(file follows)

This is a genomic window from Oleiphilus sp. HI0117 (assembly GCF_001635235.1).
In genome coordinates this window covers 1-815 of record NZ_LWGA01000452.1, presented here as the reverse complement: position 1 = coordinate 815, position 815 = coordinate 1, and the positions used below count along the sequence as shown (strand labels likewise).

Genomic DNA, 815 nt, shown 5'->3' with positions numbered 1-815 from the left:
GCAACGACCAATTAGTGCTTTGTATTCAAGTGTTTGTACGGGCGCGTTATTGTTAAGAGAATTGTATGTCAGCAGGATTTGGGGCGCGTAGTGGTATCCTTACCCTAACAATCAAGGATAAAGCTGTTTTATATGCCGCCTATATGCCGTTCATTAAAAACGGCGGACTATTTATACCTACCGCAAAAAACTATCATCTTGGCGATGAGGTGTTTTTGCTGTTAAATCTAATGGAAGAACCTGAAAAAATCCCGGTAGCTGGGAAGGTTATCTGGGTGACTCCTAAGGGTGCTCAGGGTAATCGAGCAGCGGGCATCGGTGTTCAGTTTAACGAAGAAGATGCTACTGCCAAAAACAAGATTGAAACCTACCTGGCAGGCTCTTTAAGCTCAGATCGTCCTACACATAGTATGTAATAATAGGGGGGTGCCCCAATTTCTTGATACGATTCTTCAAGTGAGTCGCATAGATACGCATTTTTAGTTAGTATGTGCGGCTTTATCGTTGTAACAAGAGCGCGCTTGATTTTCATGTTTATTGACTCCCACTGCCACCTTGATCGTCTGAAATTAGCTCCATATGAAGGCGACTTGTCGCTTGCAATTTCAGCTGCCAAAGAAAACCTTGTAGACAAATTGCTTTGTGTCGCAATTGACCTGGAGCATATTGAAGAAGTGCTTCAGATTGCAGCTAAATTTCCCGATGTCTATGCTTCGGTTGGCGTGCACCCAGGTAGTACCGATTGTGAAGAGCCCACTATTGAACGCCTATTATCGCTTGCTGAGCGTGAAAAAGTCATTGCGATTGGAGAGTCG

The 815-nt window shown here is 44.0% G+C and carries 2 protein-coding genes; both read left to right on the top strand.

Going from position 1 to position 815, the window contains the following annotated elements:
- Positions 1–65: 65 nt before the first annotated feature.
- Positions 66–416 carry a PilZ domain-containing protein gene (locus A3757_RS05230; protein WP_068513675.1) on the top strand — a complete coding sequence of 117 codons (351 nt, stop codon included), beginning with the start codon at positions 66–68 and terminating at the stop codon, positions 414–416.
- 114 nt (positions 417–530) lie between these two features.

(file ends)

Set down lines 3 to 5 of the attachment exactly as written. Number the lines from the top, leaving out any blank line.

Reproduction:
Genomic DNA, 815 nt, shown 5'->3' with positions numbered 1-815 from the left:
GCAACGACCAATTAGTGCTTTGTATTCAAGTGTTTGTACGGGCGCGTTATTGTTAAGAGAATTGTATGTCAGCAGGATTTGGGGCGCGTAGTGGTATCCTTACCCTAACAATCAAGGATAAAGCTGTTTTATATGCCGCCTATATGCCGTTCATTAAAAACGGCGGACTATTTATACCTACCGCAAAAAACTATCATCTTGGCGATGAGGTGTTTTTGCTGTTAAATCTAATGGAAGAACCTGAAAAAATCCCGGTAGCTGGGAAGGTTATCTGGGTGACTCCTAAGGGTGCTCAGGGTAATCGAGCAGCGGGCATCGGTGTTCAGTTTAACGAAGAAGATGCTACTGCCAAAAACAAGATTGAAACCTACCTGGCAGGCTCTTTAAGCTCAGATCGTCCTACACATAGTATGTAATAATAGGGGGGTGCCCCAATTTCTTGATACGATTCTTCAAGTGAGTCGCATAGATACGCATTTTTAGTTAGTATGTGCGGCTTTATCGTTGTAACAAGAGCGCGCTTGATTTTCATGTTTATTGACTCCCACTGCCACCTTGATCGTCTGAAATTAGCTCCATATGAAGGCGACTTGTCGCTTGCAATTTCAGCTGCCAAAGAAAACCTTGTAGACAAATTGCTTTGTGTCGCAATTGACCTGGAGCATATTGAAGAAGTGCTTCAGATTGCAGCTAAATTTCCCGATGTCTATGCTTCGGTTGGCGTGCACCCAGGTAGTACCGATTGTGAAGAGCCCACTATTGAACGCCTATTATCGCTTGCTGAGCGTGAAAAAGTCATTGCGATTGGAGAGTCG

The 815-nt window shown here is 44.0% G+C and carries 2 protein-coding genes; both read left to right on the top strand.